Question No. 1: Remote learning for K-12 students …
(A) Highlights economic inequities from student to student.
(B) Hinders a child’s social growth.
(C) Can be frustrating for technology-challenged students and parents.
(D) Increases a child’s screen time, which can disrupt sleep habits and other behaviors.
(E) Basically stinks.
(F) All of the above.
OK, next question: What do we do about all this? In this age of the great pandemic of 2020 — and, as of today, 2021 — how do we get kids back into brick-and-mortar schools without putting students, teachers, support staff and administrators at greater risk of infection?
In short, how do we safely mitigate the negative impacts of remote learning?
The uncomfortable answer is that there’s always some risk. But as many comprehensive studies cautiously suggest that schools aren’t the hotbeds of COVID-19 infection that many feared they would be, school districts here and across the state are opening up to more in-classroom learning — an idea that Gov. Jay Inslee is lauding. Inslee recently announced new infection-rate metrics for school districts to follow when making reopening decisions. The new metrics are considerably less restrictive than previous guidance. And while the new guidelines are not legally binding, school officials are taking notice.
The decision to reopen schools is for local officials to make. Using his emergency powers, Inslee ordered all schools closed in March, but he does not have the authority to order them to reopen. He has noted, though, that data indicate schools in which proper safety protocols are followed do not significantly contribute to coronavirus transmission in their respective communities.
As it turns out, Yakima County — which for many weeks experienced some of the highest infection rates on the West Coast — is one of the statewide leaders in the push for classroom learning.
Like pretty much every district in Washington, Yakima County public school districts kept school doors closed to begin the 2020-21 school year. But infection rates began to drastically drop here, and in late September the Yakima Health District told local public school officials that they could begin classroom learning on a gradual basis, starting with younger students. (Many of the county’s private schools had begun the year with classroom learning — using strict health protocols — and had no reports of significant infection outbreaks.)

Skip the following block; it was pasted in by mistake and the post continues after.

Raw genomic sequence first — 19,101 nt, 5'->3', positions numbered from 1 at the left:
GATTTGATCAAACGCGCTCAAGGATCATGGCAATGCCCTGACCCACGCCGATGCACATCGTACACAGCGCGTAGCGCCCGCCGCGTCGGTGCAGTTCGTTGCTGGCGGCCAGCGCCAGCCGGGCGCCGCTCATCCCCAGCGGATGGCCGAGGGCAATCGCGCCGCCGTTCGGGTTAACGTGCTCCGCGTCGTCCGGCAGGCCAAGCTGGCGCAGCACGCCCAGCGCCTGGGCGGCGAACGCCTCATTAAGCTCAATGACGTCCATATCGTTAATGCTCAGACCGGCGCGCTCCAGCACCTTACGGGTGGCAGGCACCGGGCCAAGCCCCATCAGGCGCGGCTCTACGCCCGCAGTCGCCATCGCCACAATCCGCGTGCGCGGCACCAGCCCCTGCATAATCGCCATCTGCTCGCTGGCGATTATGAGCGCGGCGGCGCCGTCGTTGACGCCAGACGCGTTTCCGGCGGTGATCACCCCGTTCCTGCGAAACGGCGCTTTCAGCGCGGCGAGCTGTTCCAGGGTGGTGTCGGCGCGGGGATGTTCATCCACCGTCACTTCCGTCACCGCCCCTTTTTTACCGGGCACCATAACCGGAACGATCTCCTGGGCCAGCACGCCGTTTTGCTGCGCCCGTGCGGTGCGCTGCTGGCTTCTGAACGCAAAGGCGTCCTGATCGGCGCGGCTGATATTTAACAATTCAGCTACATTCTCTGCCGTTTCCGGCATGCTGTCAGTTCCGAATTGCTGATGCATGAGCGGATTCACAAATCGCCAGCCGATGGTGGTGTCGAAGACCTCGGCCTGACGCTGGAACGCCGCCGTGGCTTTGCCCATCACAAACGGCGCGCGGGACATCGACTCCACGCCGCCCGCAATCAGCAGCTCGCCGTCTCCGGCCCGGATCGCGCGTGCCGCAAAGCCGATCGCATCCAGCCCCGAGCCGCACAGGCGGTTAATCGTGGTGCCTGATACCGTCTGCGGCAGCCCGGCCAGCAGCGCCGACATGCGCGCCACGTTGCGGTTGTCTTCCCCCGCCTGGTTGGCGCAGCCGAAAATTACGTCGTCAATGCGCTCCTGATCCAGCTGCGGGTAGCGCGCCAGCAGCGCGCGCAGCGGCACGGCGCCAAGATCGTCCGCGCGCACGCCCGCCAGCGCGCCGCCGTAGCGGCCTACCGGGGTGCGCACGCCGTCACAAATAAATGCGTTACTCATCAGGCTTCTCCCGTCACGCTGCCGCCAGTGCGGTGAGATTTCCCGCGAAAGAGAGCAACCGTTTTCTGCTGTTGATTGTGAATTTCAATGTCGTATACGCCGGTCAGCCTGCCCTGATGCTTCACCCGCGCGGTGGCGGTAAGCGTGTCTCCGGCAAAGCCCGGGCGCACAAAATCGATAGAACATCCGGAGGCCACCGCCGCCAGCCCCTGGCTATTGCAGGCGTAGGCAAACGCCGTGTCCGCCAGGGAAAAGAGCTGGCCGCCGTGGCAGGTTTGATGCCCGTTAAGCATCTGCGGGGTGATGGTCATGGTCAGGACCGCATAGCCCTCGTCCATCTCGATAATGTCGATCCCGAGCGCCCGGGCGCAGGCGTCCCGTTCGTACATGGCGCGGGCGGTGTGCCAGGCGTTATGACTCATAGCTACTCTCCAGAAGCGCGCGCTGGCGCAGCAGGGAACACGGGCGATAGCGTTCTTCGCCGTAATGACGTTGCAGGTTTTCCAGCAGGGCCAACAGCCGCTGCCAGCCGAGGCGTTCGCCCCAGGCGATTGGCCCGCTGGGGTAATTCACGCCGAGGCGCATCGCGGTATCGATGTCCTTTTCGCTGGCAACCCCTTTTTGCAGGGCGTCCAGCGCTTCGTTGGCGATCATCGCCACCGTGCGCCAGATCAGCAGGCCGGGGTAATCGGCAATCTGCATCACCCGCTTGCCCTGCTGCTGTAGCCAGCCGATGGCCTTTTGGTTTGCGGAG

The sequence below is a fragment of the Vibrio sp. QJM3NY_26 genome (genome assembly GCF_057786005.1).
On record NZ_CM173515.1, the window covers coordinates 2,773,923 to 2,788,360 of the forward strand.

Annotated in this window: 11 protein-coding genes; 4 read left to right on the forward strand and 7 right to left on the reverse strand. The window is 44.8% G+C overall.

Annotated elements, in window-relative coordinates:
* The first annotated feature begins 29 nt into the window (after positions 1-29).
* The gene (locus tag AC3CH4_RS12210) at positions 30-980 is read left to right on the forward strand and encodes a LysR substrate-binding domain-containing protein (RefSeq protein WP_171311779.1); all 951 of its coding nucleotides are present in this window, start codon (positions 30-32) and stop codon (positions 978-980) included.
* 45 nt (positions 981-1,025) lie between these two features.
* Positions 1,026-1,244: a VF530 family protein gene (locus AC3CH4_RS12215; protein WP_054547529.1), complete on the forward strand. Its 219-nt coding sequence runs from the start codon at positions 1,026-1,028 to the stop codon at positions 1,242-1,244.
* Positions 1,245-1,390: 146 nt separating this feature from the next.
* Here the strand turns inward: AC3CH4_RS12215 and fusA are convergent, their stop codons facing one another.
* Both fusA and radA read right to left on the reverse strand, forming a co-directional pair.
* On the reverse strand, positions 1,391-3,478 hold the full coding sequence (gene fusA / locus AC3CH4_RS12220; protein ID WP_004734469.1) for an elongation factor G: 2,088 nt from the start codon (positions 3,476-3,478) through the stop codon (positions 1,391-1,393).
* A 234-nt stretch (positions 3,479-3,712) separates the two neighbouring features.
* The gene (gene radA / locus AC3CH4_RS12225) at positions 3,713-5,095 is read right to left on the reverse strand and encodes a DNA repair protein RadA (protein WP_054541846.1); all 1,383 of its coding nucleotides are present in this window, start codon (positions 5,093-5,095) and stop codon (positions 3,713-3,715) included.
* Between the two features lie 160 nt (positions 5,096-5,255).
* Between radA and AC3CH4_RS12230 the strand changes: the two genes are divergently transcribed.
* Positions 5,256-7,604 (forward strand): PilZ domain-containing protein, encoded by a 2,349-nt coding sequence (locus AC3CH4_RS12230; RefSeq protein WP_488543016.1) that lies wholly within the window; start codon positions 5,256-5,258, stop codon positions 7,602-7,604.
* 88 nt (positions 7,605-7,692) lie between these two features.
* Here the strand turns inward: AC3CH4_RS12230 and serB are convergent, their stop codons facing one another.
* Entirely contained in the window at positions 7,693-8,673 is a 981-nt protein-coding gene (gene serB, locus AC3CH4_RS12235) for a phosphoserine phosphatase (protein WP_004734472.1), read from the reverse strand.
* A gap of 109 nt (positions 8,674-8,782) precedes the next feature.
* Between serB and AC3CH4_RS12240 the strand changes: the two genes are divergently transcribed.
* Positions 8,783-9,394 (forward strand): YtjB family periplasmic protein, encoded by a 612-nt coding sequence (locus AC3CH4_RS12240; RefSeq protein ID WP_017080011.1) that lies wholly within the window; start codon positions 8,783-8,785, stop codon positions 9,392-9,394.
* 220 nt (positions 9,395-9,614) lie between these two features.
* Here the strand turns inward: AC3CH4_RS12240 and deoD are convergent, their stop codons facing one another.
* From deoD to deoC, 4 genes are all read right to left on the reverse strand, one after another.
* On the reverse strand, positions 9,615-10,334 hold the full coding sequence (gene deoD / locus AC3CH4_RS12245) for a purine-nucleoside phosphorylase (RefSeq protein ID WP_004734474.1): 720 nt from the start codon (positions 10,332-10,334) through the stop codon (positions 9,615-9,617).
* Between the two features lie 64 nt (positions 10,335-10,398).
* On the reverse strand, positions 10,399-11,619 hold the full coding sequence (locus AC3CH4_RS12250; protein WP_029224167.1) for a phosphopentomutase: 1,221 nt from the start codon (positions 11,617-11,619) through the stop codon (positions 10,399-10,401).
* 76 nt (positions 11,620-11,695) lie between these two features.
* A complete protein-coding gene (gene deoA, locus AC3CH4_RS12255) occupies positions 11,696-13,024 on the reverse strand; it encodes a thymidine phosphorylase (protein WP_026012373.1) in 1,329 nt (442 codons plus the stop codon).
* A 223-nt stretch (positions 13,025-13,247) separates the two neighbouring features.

Dr. Teresa Everson, the county’s public health officer at the time, said in a letter that students needed to return to campus for their long-term well-being. “Education is a key driver for health,” the letter stated. And by the middle of October, most county districts were returning younger students to classroom learning, with myriad precautions — temperature checks, frequent hand-washing and sanitizing, socially distanced desks and hallways, mask-wearing.
The plan to get middle school and high school students back into school buildings has been on hold, however, because infection rates have spiked since Thanksgiving week. Despite the higher rates, though, health officials continue to work closely with schools and say classroom learning here appears to be working well. Through late December, there have been 193 confirmed COVID-19 cases in county schools, the health district reports. The vast majority have been from community transmission. Just 10 were determined to have been contracted while in a school building, and all 10 involved staff members.
And now, school officials from other parts of the state are talking about coming here and asking for tips on how to safely get kids back into classrooms.
“I didn’t really realize that on the west side, a lot of those districts hadn’t opened up at all,” not even for younger students, said Kevin Chase, superintendent of Educational Service District 105, the agency that supports 25 public school districts in south-central Washington.
“They’re asking to come look at our schools that have been open, their precautions, how they do it,” he said.
Without a doubt, classroom learning is far more beneficial than remote learning. And the community — that’s you — plays a big role in all of this. Brittany Morrison, with the health district’s COVID-19 Outbreak, Response and Investigative team, has reminded people to be diligent about safety precautions even if they have no direct connection to schools or students
“Social distance, wear a mask, things like that,” she said. “It’s everybody’s priority to make sure that kids are back in schools, and if we’re able to (lower) our community transmission, then we’ll be able to keep them in schools and get high school kids back as well.”
This is yet another reminder of why we should adhere to safety protocols no matter how inconvenient, undignified or politically charged. We do it for others, not just for ourselves.
In this instance, we do it for the kids. Is there a better reason?